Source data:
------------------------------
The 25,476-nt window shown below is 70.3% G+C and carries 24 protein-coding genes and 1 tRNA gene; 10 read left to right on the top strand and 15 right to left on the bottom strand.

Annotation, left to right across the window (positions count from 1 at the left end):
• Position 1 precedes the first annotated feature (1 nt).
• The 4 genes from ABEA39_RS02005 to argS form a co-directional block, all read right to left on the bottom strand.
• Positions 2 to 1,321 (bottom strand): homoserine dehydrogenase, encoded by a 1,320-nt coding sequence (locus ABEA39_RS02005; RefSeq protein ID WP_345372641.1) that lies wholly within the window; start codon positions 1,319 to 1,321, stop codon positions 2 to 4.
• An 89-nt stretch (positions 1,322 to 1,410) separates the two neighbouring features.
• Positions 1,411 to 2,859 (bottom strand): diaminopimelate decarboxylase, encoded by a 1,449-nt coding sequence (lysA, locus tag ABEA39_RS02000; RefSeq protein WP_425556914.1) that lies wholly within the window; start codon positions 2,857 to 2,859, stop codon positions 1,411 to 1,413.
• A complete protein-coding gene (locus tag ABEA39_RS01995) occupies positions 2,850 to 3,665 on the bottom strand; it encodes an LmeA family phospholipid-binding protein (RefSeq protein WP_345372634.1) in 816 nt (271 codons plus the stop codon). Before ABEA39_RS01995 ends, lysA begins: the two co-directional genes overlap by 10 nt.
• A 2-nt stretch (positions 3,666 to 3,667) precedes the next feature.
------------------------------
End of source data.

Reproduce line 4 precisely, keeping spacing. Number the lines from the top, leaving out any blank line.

• The 4 genes from ABEA39_RS02005 to argS form a co-directional block, all read right to left on the bottom strand.